MEET THE STAFF
The iACT staff is a lean, nimble team ready to adapt to the situation at hand.
MEET THE STAFF
Katie-Jay graduated from Portland State University with a B.A. in Sociology and a focus on Community Development. Through her positions as a founding Board of Peers member of Education Network for Global and Grassroots Exchange (ENGAGE), AmeriCorps VISTA Volunteer Coordinator with “I Have a Dream” Foundation-Oregon, and Founding Coordinator of the Portland Coalition for Genocide Awareness, Katie-Jay brings extensive leadership, community organizing, and development experience to iACT. As COO, she coordinates day-to-day and overseas trip operations; manages volunteer team members and interns; oversees the Carl Wilkens Fellowship program; handles community partnerships and sponsorships, development opportunities, and runs the U.S.-based programs and presentations including iACT’s Camp Darfur exhibit; and is often the first point of contact for anyone interested in supporting iACT projects with time, in-kind donations, or financial contributions. Katie-Jay has traveled to the Darfuri refugee camps in eastern Chad eight times and is available for educational workshops, training sessions, and speaking engagements.
Why Katie-Jay Acts:
“I feel we are all part of one community and one humanity. It’s a value that runs deep and I feel obligated to not only share this but to help build the next generation of leaders. I’ve always felt that I will leave this world a better place, and each day there is something I can do to work towards this. Educate. Activate. Empower.”
Sara-Christine manages the development, implementation, and evaluation of iACT programs in refugee camps; serves as the primary grant writer; and contributes to marketing content. Sara-Christine graduated from the University of Hawaii Manoa with an undergraduate degree in Political Science, and from the University of California, Los Angeles with a Master of Public Health degree. Her interests lie in improving the health of the most vulnerable through community-oriented approaches that not only provide access to food, shelter, clean water, sanitation, and education but also inform and empower citizens. She has previously worked at Direct Relief and has traveled and worked on health and development projects in Kenya, Chad, and Senegal. Sara-Christine is currently on the Board of Directors for The Chad Relief Foundation.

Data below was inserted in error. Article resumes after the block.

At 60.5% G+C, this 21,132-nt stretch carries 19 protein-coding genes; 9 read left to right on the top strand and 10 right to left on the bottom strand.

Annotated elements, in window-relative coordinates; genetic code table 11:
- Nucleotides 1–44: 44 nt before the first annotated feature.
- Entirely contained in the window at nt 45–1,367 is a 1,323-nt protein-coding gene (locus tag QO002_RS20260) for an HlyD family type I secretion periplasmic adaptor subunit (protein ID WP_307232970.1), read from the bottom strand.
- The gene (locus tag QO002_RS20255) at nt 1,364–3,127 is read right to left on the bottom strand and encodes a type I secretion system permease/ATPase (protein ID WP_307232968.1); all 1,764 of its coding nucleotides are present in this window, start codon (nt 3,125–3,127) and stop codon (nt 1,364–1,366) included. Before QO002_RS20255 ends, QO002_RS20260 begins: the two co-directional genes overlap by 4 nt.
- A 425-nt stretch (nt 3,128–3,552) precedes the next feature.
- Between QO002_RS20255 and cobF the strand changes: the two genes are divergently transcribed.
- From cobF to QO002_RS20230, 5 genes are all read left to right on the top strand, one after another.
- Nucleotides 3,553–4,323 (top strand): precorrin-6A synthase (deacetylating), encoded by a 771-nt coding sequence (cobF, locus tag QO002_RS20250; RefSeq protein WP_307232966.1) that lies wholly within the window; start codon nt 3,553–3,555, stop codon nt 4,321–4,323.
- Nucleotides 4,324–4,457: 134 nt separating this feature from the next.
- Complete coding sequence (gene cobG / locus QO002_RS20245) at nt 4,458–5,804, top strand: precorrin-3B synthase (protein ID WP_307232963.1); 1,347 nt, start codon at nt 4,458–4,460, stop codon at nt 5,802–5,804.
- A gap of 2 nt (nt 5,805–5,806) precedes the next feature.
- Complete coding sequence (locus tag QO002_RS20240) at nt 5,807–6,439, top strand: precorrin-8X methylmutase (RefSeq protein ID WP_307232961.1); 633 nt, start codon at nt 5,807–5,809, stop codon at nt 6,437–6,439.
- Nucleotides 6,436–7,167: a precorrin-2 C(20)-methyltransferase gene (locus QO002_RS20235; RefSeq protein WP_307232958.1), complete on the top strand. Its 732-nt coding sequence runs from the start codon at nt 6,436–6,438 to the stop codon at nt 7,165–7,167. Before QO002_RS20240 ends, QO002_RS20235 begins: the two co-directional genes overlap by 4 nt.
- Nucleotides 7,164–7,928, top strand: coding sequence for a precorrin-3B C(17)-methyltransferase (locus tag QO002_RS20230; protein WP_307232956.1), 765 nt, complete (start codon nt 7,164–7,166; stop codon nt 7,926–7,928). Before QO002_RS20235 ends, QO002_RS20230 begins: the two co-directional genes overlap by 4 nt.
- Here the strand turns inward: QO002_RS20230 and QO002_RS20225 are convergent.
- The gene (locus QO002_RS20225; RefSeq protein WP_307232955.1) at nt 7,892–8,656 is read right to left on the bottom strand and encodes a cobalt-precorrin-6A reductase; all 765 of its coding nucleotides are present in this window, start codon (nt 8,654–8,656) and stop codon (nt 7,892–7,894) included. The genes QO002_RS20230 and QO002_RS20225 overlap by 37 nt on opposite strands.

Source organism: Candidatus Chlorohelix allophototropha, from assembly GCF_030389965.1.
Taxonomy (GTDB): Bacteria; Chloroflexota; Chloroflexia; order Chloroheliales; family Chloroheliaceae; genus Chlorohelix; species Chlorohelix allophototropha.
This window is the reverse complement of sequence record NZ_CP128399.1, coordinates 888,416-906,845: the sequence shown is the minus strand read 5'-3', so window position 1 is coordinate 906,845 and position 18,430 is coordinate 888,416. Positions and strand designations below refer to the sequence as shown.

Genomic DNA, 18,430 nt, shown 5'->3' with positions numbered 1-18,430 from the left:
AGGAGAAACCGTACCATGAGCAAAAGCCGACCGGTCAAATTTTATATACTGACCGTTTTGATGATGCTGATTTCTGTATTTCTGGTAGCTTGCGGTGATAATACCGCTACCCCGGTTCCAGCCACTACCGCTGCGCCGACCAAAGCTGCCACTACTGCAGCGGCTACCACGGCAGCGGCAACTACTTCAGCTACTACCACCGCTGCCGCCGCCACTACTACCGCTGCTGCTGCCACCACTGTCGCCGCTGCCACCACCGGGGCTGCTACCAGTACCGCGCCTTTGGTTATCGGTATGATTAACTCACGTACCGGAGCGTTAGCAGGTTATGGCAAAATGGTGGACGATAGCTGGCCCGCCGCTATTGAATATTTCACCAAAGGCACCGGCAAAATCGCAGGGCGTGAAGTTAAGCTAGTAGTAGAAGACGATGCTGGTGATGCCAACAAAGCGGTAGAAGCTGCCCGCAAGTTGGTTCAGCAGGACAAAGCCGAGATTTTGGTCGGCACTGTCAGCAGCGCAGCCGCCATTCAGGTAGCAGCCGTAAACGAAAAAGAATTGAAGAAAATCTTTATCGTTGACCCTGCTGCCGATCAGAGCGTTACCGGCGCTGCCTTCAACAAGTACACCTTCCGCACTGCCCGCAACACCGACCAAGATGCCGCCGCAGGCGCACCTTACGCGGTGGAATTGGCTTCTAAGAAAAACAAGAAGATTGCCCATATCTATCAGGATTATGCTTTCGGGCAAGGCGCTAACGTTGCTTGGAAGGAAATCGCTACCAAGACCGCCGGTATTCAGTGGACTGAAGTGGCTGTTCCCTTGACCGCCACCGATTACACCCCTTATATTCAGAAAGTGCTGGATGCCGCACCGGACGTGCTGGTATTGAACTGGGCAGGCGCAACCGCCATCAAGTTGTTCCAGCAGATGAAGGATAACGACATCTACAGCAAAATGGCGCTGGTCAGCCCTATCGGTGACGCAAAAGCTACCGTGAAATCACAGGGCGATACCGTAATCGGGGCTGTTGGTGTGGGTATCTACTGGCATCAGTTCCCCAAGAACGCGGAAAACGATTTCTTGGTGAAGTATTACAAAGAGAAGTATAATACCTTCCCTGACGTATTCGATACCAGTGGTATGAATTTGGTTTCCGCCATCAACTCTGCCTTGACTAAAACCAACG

Why Sara-Christine Acts:
“Because everyday, men, women, and children with hopes, aspirations, talents, and skills, just like you and me, must live in a refugee camp with little opportunity, making incredibly difficult choices just to survive.”
Founder, Chief of Vision and Strategy
Gabriel became involved in supporting populations displaced by genocide and mass atrocities out of a sense of personal responsibility. He believes that the power of community and compassion, combined with personal empowerment, can bring about meaningful change. He graduated from California State University at Dominguez Hills with a degree in Behavioral Science, and previous to founding iACT, Gabriel worked as a Family Consultant, providing in-home therapy for abused children and their families. In addition to making over 30 trips to refugee camps on the Chad-Darfur border, Cameroon, Tanzania, and the Central African Republic, Gabriel has spearheaded campaigns such as the 100-Day Fast for Darfur, Darfur Freedom Summer Vigils, Camp Darfur, Darfur Fast for Life, as well as iACT’s innovative and award-winning programs such as Little Ripples, the Refugees United Soccer Academy, and Darfur United. He is featured in The Enough Moment, a book written by activist John Prendergast and actor Don Cheadle.